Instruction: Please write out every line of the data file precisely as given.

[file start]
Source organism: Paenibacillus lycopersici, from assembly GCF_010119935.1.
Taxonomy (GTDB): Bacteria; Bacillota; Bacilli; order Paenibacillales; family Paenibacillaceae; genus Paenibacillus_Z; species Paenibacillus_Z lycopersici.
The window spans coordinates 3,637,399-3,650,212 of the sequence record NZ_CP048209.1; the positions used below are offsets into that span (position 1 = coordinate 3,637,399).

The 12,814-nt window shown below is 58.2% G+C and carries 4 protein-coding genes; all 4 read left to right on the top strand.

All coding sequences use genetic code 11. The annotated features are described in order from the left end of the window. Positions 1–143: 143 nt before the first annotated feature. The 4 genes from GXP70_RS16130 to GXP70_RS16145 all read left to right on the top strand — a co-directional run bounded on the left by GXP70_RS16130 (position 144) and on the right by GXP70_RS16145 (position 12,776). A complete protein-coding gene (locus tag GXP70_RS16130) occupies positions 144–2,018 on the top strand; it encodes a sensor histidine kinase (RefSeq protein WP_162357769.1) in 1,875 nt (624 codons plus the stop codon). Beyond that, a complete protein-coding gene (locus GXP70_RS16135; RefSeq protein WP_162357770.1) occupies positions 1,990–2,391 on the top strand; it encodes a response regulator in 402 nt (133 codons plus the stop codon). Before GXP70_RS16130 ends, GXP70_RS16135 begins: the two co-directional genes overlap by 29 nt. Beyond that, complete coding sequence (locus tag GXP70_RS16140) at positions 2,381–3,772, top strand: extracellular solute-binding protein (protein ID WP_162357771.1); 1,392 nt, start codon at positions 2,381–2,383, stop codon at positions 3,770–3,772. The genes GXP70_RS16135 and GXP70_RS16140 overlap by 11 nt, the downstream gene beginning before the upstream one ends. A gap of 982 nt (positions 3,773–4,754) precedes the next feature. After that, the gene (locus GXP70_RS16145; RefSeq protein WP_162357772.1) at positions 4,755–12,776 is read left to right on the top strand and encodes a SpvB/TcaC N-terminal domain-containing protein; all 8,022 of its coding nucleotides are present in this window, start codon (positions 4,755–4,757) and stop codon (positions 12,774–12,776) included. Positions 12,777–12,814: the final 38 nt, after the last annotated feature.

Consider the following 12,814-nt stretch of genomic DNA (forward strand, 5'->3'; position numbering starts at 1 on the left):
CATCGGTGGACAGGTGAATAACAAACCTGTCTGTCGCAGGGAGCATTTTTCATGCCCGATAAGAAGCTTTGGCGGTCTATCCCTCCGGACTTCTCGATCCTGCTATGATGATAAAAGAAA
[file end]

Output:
Source organism: Paenibacillus lycopersici, from assembly GCF_010119935.1.
Taxonomy (GTDB): Bacteria; Bacillota; Bacilli; order Paenibacillales; family Paenibacillaceae; genus Paenibacillus_Z; species Paenibacillus_Z lycopersici.
The window spans coordinates 3,637,399-3,650,212 of the sequence record NZ_CP048209.1; the positions used below are offsets into that span (position 1 = coordinate 3,637,399).

The 12,814-nt window shown below is 58.2% G+C and carries 4 protein-coding genes; all 4 read left to right on the top strand.

All coding sequences use genetic code 11. The annotated features are described in order from the left end of the window. Positions 1–143: 143 nt before the first annotated feature. The 4 genes from GXP70_RS16130 to GXP70_RS16145 all read left to right on the top strand — a co-directional run bounded on the left by GXP70_RS16130 (position 144) and on the right by GXP70_RS16145 (position 12,776). A complete protein-coding gene (locus tag GXP70_RS16130) occupies positions 144–2,018 on the top strand; it encodes a sensor histidine kinase (RefSeq protein WP_162357769.1) in 1,875 nt (624 codons plus the stop codon). Beyond that, a complete protein-coding gene (locus GXP70_RS16135; RefSeq protein WP_162357770.1) occupies positions 1,990–2,391 on the top strand; it encodes a response regulator in 402 nt (133 codons plus the stop codon). Before GXP70_RS16130 ends, GXP70_RS16135 begins: the two co-directional genes overlap by 29 nt. Beyond that, complete coding sequence (locus tag GXP70_RS16140) at positions 2,381–3,772, top strand: extracellular solute-binding protein (protein ID WP_162357771.1); 1,392 nt, start codon at positions 2,381–2,383, stop codon at positions 3,770–3,772. The genes GXP70_RS16135 and GXP70_RS16140 overlap by 11 nt, the downstream gene beginning before the upstream one ends. A gap of 982 nt (positions 3,773–4,754) precedes the next feature. After that, the gene (locus GXP70_RS16145; RefSeq protein WP_162357772.1) at positions 4,755–12,776 is read left to right on the top strand and encodes a SpvB/TcaC N-terminal domain-containing protein; all 8,022 of its coding nucleotides are present in this window, start codon (positions 4,755–4,757) and stop codon (positions 12,774–12,776) included. Positions 12,777–12,814: the final 38 nt, after the last annotated feature.

Consider the following 12,814-nt stretch of genomic DNA (forward strand, 5'->3'; position numbering starts at 1 on the left):
CATCGGTGGACAGGTGAATAACAAACCTGTCTGTCGCAGGGAGCATTTTTCATGCCCGATAAGAAGCTTTGGCGGTCTATCCCTCCGGACTTCTCGATCCTGCTATGATGATAAAAGAAA